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Friday, August 24, 2007

Sifting history - part 1

In an effort to save some of my older posts from Cabal that seem to have disappeared from the available archive I am going to post them here.
This post is a reflection on my annoyance with sound-bites in the media; for context it should be remembered that I was living in the States at the time:

Soundbites -are we or the media idiots? - first posted to Cabal on 12/5/2004

JD's recent entry "Only Mildly Coherent Ramblings" got me to thinking. Specifically when the comments that followed started discussing the use of the term 'unilateral' in reference to the US-led coalition's war in Iraq. The Democrats use this word to describe the fact that the US has the vast majority of forces in place and that the war was initiated in defiance of the UN. True enough but the use of 'unilateral' is just plain wrong - other countries supported the US and sent both troops and logistical support making it far from a unilateral action. Are the Dems trying to make us forget that other countries supported the US? Possibly, I suppose, but I think it is a strategy that is doomed to failure unless they believe that the vast majority of the population of the US has the intelligence of a deranged squirrel. Perhaps in my naiveté I think that they use this term as a shorthand to get their message across, but its still wrong.

So why use it? I think the answer is simple: the politicians and media in America (and also in other parts of the world) think that people will only respond to sound bites. They have to keep their ramblings as short as possible for the thought to stay in the average American's head. It has become a pervasive part of our culture with politicians making statements with only a tenuous link to the truth not just because they are politicians and they lie anyway, but because they feel they have to reduce their argument into as small a phrase as possible. And if it bends the truth, or has to be qualified in some way later, then it is all to the greater good.

Perhaps the reliance on sound bites is an indicator of how the media and politicians really think of us. Perhaps they really do believe that on the whole we are stupid and cannot hold a complex thought in our heads. That can be the only explanation for the rise of sound bites and the accompanying, intrinsic spin. So where does the fault lie? Which came first the chicken or the egg? Did we all become so dumb that we cannot handle the truth except in bite-sized, easily digestible packages? Or has something else spurred this cultural development? Is it the politicians knowing that if we understood the whole argument then many of us would never vote again and would instead find that deserted island we keep dreaming about? Is it the media? Have they created a climate where a politician is scared to speak his/her mind fully in case it is cherry picked to create 'news'?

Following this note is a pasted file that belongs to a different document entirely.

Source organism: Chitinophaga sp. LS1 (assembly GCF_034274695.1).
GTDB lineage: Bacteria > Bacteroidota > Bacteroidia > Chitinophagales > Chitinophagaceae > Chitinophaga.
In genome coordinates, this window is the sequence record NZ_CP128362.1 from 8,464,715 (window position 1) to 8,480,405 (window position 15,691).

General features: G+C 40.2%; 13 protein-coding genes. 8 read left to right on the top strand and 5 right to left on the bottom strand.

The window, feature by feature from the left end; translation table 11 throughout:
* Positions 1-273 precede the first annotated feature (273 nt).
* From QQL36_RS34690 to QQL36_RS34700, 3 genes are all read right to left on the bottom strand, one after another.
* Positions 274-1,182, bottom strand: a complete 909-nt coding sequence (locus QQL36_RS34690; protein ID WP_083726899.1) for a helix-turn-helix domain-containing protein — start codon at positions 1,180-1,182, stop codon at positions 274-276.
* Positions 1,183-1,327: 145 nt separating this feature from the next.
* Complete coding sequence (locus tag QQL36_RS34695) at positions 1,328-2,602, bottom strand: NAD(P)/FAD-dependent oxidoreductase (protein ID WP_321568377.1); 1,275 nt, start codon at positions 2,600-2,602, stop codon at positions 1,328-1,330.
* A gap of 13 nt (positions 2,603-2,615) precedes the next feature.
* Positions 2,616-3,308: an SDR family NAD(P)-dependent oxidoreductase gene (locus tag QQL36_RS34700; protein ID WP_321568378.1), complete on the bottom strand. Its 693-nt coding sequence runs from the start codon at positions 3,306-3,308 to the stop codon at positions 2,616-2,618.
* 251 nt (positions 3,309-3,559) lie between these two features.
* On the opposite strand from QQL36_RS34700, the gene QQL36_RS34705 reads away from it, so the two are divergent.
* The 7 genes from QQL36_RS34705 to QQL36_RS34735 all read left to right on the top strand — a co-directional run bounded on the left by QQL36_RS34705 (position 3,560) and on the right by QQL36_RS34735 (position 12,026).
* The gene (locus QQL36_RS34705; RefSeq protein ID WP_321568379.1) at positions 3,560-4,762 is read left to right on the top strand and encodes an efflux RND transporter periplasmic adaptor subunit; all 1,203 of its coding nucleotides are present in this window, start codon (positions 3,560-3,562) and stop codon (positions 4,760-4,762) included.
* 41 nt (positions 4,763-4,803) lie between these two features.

Or is it something else? Perhaps there is something else in our culture that truly has reduced our attention span and made it so that we need the media to help us think rather than hearing the facts and then making our own minds up. Maybe we are all deranged squirrels, but what could have caused it? Maybe the incessant interruptions of our news feeds (and entertainment) with adverts that have conditioned us to get a message in 30 seconds or less. Maybe now we (and our children) have the attention spans of fruit flies. Perhaps the politicians are scared to speak for too long in case the advert break interrupts them and have adjusted accordingly. Maybe it all goes back further than I think, but is there a way to reverse this trend? Also, could it be that we are in a feedback loop? The politicians think we can only handle a simple thought and so use sound bites. They look at the fact that they are forced to use sound bites and figure that the people must be dumb. Consequently their opinion of us also decreases and they think they can really say anything they want without being called on it too vigorously - and this appears to be true, they claim that they are being misunderstood, or that they misspoke. How are we supposed to be able to tell whether this is true or not? We have to take it at face value and so the politicians keep doing it until they tell such a whopper that they can no longer defend it, but by then how much damage might be done?

I think that it is time that politicians of all stripes put aside the sound bites and spin and started telling us the whole truth. Let us have honest debate rather than 'gotcha's'. Instead of pandering to a perceived notion of what America can understand and deal with, let us raise the bar and treat the people with some respect for a change. Don't get me wrong, I am a firm believer that people can be a lot dumber than we give them credit for but that is no excuse to treat them as such, else how will standards rise?

Oh and by the way, I think the Whitehouse should sack Scott McClellan. I haven't seen a press secretary who looked so dishonest when speaking. I have the impression that whenever he opens his mouth he is lying. That may not be the case but boy it sure looks that way.

Disclaimer: I reserve the right to be completely inconsistent in my views depending on controlling factors such as: amount of work, caffeine, alcohol or even the weather :)

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